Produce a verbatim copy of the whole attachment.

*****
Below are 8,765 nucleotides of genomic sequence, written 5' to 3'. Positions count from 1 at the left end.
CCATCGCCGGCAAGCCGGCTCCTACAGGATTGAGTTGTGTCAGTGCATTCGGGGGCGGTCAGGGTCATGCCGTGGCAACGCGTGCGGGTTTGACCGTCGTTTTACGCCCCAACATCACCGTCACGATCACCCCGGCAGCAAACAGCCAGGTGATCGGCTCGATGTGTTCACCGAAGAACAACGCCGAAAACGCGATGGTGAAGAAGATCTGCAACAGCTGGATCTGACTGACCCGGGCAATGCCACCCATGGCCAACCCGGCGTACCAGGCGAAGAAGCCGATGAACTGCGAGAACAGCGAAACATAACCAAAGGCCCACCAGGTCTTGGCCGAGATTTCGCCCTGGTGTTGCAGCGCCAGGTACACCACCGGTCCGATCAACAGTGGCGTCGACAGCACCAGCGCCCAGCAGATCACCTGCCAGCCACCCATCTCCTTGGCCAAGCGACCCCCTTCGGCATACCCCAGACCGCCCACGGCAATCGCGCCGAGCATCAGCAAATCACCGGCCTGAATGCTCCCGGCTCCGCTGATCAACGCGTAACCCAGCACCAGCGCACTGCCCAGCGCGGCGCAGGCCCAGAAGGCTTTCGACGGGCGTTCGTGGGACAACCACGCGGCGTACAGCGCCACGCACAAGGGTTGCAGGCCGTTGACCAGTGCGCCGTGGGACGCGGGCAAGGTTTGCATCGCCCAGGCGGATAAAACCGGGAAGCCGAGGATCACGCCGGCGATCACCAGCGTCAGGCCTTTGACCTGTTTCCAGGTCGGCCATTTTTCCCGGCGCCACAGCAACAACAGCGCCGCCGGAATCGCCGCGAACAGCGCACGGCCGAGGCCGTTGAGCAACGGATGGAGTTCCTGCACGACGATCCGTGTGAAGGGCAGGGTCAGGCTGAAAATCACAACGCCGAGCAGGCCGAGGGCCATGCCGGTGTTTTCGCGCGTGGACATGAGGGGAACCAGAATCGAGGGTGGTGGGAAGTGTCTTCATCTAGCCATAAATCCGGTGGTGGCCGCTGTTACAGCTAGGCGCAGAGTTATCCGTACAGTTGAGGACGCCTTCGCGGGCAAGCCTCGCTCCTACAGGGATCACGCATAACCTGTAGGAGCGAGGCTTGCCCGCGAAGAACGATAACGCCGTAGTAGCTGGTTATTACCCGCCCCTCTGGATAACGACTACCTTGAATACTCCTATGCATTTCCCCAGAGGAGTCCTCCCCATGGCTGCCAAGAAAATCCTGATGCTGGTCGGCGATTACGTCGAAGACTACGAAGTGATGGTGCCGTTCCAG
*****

Below are 8,765 nucleotides of genomic sequence, written 5' to 3'. Positions count from 1 at the left end.
CCATCGCCGGCAAGCCGGCTCCTACAGGATTGAGTTGTGTCAGTGCATTCGGGGGCGGTCAGGGTCATGCCGTGGCAACGCGTGCGGGTTTGACCGTCGTTTTACGCCCCAACATCACCGTCACGATCACCCCGGCAGCAAACAGCCAGGTGATCGGCTCGATGTGTTCACCGAAGAACAACGCCGAAAACGCGATGGTGAAGAAGATCTGCAACAGCTGGATCTGACTGACCCGGGCAATGCCACCCATGGCCAACCCGGCGTACCAGGCGAAGAAGCCGATGAACTGCGAGAACAGCGAAACATAACCAAAGGCCCACCAGGTCTTGGCCGAGATTTCGCCCTGGTGTTGCAGCGCCAGGTACACCACCGGTCCGATCAACAGTGGCGTCGACAGCACCAGCGCCCAGCAGATCACCTGCCAGCCACCCATCTCCTTGGCCAAGCGACCCCCTTCGGCATACCCCAGACCGCCCACGGCAATCGCGCCGAGCATCAGCAAATCACCGGCCTGAATGCTCCCGGCTCCGCTGATCAACGCGTAACCCAGCACCAGCGCACTGCCCAGCGCGGCGCAGGCCCAGAAGGCTTTCGACGGGCGTTCGTGGGACAACCACGCGGCGTACAGCGCCACGCACAAGGGTTGCAGGCCGTTGACCAGTGCGCCGTGGGACGCGGGCAAGGTTTGCATCGCCCAGGCGGATAAAACCGGGAAGCCGAGGATCACGCCGGCGATCACCAGCGTCAGGCCTTTGACCTGTTTCCAGGTCGGCCATTTTTCCCGGCGCCACAGCAACAACAGCGCCGCCGGAATCGCCGCGAACAGCGCACGGCCGAGGCCGTTGAGCAACGGATGGAGTTCCTGCACGACGATCCGTGTGAAGGGCAGGGTCAGGCTGAAAATCACAACGCCGAGCAGGCCGAGGGCCATGCCGGTGTTTTCGCGCGTGGACATGAGGGGAACCAGAATCGAGGGTGGTGGGAAGTGTCTTCATCTAGCCATAAATCCGGTGGTGGCCGCTGTTACAGCTAGGCGCAGAGTTATCCGTACAGTTGAGGACGCCTTCGCGGGCAAGCCTCGCTCCTACAGGGATCACGCATAACCTGTAGGAGCGAGGCTTGCCCGCGAAGAACGATAACGCCGTAGTAGCTGGTTATTACCCGCCCCTCTGGATAACGACTACCTTGAATACTCCTATGCATTTCCCCAGAGGAGTCCTCCCCATGGCTGCCAAGAAAATCCTGATGCTGGTCGGCGATTACGTCGAAGACTACGAAGTGATGGTGCCGTTCCAG